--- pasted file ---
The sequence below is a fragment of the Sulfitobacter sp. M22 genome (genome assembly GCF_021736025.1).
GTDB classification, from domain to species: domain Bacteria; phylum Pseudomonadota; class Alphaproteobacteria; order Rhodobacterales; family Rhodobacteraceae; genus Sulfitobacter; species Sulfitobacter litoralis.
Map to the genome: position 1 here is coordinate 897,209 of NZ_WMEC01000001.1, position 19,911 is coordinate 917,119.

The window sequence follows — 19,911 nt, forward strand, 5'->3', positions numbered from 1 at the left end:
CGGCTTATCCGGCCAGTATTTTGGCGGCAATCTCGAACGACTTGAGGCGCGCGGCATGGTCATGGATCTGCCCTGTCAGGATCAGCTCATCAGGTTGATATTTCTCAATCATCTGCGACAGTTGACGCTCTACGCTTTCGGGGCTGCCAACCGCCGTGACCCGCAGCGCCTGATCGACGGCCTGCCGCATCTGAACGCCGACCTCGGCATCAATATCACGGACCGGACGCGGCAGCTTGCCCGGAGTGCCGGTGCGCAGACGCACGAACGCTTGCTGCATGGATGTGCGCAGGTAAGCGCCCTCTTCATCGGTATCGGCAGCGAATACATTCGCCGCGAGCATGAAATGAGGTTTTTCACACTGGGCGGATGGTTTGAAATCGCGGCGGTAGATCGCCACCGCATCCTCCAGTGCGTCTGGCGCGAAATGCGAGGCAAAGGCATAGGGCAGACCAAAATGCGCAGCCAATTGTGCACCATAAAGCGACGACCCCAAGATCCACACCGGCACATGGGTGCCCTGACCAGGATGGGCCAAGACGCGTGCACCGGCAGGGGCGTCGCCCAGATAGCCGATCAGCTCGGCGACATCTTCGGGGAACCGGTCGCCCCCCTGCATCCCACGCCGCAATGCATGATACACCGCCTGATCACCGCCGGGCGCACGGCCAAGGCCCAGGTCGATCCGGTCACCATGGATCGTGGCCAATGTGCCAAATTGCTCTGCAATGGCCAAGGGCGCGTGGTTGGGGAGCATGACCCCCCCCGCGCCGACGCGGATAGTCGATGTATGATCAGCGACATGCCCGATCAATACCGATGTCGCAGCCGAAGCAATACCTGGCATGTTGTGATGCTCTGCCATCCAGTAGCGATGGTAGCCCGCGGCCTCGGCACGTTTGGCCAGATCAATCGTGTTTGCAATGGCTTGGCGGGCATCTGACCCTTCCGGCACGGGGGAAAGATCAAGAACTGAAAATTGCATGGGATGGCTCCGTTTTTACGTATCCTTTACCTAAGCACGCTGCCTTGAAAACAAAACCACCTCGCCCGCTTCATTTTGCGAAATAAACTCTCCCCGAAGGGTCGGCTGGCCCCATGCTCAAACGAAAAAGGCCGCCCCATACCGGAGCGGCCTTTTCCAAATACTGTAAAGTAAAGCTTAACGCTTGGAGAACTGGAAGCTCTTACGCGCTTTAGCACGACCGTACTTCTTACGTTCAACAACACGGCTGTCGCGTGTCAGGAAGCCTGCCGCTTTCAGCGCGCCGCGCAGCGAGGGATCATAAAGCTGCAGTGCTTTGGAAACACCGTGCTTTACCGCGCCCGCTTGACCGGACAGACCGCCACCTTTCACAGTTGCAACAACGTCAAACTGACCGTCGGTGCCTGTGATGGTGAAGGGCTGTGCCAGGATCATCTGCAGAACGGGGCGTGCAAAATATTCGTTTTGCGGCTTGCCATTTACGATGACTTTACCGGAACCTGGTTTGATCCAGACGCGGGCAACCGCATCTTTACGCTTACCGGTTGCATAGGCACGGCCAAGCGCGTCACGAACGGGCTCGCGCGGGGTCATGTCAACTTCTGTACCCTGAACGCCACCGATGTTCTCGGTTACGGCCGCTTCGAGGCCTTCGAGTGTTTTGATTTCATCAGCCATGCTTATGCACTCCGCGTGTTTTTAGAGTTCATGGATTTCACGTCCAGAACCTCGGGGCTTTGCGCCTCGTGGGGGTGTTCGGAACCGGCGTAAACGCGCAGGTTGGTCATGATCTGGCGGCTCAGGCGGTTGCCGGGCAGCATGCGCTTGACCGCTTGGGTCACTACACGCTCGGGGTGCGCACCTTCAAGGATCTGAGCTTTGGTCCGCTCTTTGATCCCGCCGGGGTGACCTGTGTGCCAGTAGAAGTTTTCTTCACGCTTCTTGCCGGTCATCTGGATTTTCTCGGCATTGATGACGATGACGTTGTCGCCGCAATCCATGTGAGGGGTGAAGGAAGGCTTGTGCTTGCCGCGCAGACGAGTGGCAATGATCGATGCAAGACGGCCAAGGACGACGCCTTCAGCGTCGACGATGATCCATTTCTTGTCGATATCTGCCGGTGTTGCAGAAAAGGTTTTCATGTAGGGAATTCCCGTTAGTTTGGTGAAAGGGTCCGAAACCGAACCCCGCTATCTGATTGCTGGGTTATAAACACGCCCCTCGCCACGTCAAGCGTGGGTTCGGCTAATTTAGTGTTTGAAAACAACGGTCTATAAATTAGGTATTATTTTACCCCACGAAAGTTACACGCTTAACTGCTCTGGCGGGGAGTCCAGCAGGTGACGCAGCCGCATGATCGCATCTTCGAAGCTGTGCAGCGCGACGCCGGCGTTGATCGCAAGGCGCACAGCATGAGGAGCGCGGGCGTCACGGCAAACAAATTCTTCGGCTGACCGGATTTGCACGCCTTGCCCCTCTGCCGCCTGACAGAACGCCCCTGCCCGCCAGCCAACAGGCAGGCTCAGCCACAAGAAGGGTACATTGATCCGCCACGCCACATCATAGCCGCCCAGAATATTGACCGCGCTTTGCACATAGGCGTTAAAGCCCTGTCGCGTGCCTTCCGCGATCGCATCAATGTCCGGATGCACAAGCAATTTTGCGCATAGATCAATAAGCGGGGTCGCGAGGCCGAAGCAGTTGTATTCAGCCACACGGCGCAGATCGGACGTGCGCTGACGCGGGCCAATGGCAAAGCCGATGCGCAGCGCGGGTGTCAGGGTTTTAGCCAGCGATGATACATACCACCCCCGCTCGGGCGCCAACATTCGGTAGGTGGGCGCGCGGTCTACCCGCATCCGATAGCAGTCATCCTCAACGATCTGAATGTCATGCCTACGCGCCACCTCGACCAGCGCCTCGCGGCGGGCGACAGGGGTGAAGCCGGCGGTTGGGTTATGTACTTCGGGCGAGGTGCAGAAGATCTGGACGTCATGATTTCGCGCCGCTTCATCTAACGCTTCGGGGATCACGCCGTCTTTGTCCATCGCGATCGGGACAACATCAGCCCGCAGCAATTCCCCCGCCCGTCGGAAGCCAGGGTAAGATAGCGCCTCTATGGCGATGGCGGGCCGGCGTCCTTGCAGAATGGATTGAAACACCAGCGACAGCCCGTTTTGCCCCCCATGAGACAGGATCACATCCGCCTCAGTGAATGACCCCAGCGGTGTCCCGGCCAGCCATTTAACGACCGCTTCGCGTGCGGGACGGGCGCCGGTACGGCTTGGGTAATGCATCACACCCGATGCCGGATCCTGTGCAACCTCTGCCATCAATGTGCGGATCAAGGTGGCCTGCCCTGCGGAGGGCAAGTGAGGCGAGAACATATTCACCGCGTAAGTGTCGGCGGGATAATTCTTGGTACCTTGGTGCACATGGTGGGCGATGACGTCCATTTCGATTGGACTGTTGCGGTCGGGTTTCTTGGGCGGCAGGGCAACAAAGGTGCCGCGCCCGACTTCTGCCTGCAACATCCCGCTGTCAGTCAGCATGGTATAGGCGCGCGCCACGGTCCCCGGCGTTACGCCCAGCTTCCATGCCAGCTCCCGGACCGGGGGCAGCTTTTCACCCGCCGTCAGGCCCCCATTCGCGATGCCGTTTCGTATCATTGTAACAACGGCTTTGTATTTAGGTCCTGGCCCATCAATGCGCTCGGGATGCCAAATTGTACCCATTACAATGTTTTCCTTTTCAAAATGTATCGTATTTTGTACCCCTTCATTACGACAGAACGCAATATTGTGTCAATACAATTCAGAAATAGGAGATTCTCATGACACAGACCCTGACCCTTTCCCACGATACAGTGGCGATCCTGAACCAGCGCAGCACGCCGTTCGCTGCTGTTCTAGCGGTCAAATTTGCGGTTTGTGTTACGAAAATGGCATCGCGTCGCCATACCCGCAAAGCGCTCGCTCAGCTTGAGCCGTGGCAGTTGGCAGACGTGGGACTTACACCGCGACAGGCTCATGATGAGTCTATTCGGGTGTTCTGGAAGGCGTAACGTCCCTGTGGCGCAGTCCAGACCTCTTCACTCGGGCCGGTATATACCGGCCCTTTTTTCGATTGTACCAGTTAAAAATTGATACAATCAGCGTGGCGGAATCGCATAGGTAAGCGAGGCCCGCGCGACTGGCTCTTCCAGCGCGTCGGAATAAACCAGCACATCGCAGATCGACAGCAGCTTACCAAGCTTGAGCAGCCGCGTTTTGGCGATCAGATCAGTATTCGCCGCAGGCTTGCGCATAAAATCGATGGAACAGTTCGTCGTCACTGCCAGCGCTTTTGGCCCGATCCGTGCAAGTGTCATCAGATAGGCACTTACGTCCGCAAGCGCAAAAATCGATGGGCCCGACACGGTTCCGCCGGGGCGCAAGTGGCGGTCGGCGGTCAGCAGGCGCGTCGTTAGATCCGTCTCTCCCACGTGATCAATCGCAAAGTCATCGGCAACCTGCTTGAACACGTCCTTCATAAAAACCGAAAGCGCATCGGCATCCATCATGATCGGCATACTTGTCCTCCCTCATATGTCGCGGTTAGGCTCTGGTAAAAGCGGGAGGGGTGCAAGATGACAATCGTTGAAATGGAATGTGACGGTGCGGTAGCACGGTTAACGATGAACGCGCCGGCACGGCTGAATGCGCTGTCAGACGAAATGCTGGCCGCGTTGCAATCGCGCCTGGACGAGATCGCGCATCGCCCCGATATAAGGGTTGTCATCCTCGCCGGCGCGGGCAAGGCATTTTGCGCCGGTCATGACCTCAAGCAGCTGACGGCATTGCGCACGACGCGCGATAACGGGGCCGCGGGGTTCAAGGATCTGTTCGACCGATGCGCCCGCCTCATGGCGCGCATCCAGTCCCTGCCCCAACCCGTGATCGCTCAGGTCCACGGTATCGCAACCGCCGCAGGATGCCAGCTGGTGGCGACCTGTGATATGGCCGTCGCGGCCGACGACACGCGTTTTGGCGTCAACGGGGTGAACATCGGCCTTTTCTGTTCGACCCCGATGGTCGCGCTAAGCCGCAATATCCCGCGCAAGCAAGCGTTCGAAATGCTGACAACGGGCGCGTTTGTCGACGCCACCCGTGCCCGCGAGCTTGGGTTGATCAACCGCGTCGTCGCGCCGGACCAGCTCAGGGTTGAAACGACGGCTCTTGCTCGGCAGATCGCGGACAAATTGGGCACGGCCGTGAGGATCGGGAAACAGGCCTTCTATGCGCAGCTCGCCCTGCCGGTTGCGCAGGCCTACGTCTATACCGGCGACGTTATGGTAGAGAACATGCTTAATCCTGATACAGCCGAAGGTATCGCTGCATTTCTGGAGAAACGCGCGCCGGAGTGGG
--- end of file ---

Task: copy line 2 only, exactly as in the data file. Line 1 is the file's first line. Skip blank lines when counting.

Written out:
GTDB classification, from domain to species: domain Bacteria; phylum Pseudomonadota; class Alphaproteobacteria; order Rhodobacterales; family Rhodobacteraceae; genus Sulfitobacter; species Sulfitobacter litoralis.